The record must be viewed in a light most favorable to the non-moving party. Stone Motor Co. v. General Motors Corp., 293 F.3d 456, 465 (8th Cir. 2002). A dispute about a material fact is genuine "if the evidence is such that a reasonable jury could return a verdict for the nonmoving party." Anderson v. Liberty Lobby, Inc., 477 U.S. 242, 248, 106 S.Ct. 2505, 2510, 91 L.Ed.2d 202 (1986). The substantive law identifies which facts are material. Id. at 248, 106 S.Ct. at 2510. The party moving for summary judgment has the burden to show that there is no genuine issue of fact and that it is entitled to judgment as a matter of law. Id. at 247, 106 S.Ct. at 2509-10. Once the moving party has met its burden, the non-moving party must set forth specific record facts showing that a genuine issue of material fact exists. Stone Motor Company, 293 F.3d at 465. Additionally, a district court has no obligation to "plumb the record in order to find a genuine issue of material fact." Barge v. Anheuser Busch, Inc., 87 F.3d 256, 260 (8th Cir. 1996). Nor is the court "required to speculate on which portion of the record the nonmoving party relies, nor is it obligated to wade through and search the entire record for some specific facts that might support the nonmoving party's claim." Id.
Because Dalrymple and White have filed nothing to resist the defendants' joint motion for summary judgment, they have failed to address the defendants' assertions of fact as required by Rule 56(c). As a consequence the same Rule provides the court may grant summary judgment if the defendants' motion and supporting materials show the defendants are entitled to it. Defendants' statement of the facts is undisputed.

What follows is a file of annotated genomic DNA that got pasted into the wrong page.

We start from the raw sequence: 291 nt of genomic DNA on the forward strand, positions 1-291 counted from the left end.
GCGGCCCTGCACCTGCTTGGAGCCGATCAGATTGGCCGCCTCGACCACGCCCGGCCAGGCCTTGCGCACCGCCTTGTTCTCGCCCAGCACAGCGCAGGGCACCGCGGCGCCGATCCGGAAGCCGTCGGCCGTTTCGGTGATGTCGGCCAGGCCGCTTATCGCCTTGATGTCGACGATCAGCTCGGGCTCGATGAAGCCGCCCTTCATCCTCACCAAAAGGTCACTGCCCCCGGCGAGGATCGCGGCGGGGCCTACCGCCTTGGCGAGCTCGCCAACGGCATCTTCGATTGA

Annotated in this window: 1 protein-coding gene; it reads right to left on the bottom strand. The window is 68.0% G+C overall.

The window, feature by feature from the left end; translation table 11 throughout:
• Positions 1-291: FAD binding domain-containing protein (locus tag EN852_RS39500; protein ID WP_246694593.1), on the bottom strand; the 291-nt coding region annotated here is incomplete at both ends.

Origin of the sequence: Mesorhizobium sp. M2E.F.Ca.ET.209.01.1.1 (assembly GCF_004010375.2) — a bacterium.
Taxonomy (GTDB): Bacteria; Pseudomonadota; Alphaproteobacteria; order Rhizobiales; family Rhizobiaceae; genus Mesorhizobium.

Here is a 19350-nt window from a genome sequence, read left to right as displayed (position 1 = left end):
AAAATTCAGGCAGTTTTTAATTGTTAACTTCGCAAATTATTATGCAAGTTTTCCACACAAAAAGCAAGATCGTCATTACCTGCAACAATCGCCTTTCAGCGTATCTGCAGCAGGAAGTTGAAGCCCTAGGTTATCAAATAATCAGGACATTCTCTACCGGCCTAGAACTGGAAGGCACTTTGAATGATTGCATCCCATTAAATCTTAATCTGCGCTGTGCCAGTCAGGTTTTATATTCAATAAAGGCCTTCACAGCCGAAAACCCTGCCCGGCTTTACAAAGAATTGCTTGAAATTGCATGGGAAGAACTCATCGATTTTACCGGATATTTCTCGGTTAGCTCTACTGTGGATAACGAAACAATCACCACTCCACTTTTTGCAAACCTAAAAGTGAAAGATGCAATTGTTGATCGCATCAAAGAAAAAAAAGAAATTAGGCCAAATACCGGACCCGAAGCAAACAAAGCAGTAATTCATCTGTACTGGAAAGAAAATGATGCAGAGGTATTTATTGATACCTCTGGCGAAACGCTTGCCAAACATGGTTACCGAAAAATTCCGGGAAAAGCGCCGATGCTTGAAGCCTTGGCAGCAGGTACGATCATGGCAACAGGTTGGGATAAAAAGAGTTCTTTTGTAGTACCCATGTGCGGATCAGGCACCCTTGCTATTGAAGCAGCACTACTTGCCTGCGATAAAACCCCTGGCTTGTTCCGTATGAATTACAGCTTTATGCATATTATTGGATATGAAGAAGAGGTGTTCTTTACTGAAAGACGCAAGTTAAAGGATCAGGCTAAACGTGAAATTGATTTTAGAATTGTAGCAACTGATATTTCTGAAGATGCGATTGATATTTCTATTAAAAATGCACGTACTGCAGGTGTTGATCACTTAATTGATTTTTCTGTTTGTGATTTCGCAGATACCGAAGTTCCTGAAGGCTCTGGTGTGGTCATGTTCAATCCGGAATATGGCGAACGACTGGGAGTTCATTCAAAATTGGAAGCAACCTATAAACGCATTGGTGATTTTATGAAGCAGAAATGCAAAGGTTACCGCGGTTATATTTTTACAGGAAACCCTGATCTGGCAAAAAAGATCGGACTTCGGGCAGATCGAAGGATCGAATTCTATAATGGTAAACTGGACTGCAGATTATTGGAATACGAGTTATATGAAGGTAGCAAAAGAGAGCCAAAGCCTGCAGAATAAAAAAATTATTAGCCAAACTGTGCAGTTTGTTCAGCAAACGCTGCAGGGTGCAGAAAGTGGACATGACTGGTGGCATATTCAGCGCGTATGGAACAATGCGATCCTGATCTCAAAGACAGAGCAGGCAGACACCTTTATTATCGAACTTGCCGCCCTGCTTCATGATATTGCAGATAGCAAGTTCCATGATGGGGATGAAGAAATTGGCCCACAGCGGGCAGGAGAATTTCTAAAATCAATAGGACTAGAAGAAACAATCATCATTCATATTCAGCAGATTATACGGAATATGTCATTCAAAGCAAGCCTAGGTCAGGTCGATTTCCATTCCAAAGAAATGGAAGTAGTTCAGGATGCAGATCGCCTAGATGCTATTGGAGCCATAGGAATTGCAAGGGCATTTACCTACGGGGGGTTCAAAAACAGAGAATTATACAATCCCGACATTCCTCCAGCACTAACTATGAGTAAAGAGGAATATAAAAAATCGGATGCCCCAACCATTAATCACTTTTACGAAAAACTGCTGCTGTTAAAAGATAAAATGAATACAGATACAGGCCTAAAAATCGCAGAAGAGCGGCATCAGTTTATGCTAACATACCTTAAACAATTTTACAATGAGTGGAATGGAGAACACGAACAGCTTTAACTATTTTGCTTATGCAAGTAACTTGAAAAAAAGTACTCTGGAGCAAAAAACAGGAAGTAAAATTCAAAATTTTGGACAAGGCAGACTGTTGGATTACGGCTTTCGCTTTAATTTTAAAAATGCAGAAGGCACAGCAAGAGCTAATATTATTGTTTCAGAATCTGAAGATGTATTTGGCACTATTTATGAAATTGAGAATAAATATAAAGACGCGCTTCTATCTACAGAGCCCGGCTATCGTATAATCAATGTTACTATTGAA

1 Official Capacity Claims.
Defendants correctly address plaintiff's claims against defendants' in their official capacities;
Plaintiffs have sued all Defendants in their official capacities. The United States Supreme Court has held an action against a state official in his or her official capacity is the same as a suit against the State itself. See Will v. Michigan Dept. of State Police, 491 U.S. 58, 71, 109 S.Ct. 2304, 2312, 105 L.Ed.2d 45 (1989). The State, however, has immunity from such actions underthe Eleventh Amendment. The Supreme Court has held "absent waiver by the State or valid congressional override, the Eleventh Amendment bars a damages action against a State in federal court." Kentucky v. Graham, 473 U.S. 159, 170, 105 S.Ct. 3099, 3107, 87 L.Ed.2d 114 (1985). There has been no waiver of immunity by the State and therefore, Plaintiffs' claims for damages resulting from Defendants' actions in their official capacities are barred.
Doc. 168, p. 3.
2. Exhaustion of Administrative Procedures.
Plaintiffs admit in their complaint that they did not exhaust their administrative remedies. 42 U.S.C. § 1997e(a) provides:
[n]o action shall be brought with respect to prison conditions under section 1983 of this title, or any other Federal law, by a prisoner confined in any jail, prison, or other correctional facility until such administrative remedies as are available are exhausted.
The prisoner must exhaust his administrative remedies even if the precise relief he seeks in his § 1983 lawsuit is not available through the prison grievance system. Booth v. Churner, 532 U.S. 731, 739, 121 S.Ct. 1819, 1824, 149 L.Ed.2d 958 (2001). Also, although § 1997e(a) refers to "prison conditions, " the United States Supreme Court has interpreted that phrase to mean "the PRLA's exhaustion requirement applies to all inmate suits about prison life, whether they involve general circumstances or particular episodes, and whether they allege excessive force or some other wrong." Porter v. Nussle, 534 U.S. 516, 122 S.Ct. 983, 992, 152 L.Ed.2d 12, (2002). "... [A] remedy that prison officials prevent a prisoner from utilizing is not an available remedy under § 1997e(a)..." Miller v. Norris, 247 F.3d 736, 740 (8th Cir. 2001)(internal punctuation and citations omitted). An inmate's subjective belief or prediction that he will not be successful does not render his administrative remedies unavailable and does not relieve him from his obligation to exhaust. Lyon v. Vande Krol, 305 F.3d 806, 809-10 (8th Cir. 2002).